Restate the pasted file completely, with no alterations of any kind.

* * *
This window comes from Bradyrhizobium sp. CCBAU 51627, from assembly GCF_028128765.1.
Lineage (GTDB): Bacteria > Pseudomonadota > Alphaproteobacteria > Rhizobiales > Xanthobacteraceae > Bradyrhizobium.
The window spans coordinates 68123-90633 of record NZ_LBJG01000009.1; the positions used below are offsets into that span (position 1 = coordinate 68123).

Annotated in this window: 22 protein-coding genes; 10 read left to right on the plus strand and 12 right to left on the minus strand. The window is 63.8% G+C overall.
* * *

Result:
This window comes from Bradyrhizobium sp. CCBAU 51627, from assembly GCF_028128765.1.
Lineage (GTDB): Bacteria > Pseudomonadota > Alphaproteobacteria > Rhizobiales > Xanthobacteraceae > Bradyrhizobium.
The window spans coordinates 68123-90633 of record NZ_LBJG01000009.1; the positions used below are offsets into that span (position 1 = coordinate 68123).

Annotated in this window: 22 protein-coding genes; 10 read left to right on the plus strand and 12 right to left on the minus strand. The window is 63.8% G+C overall.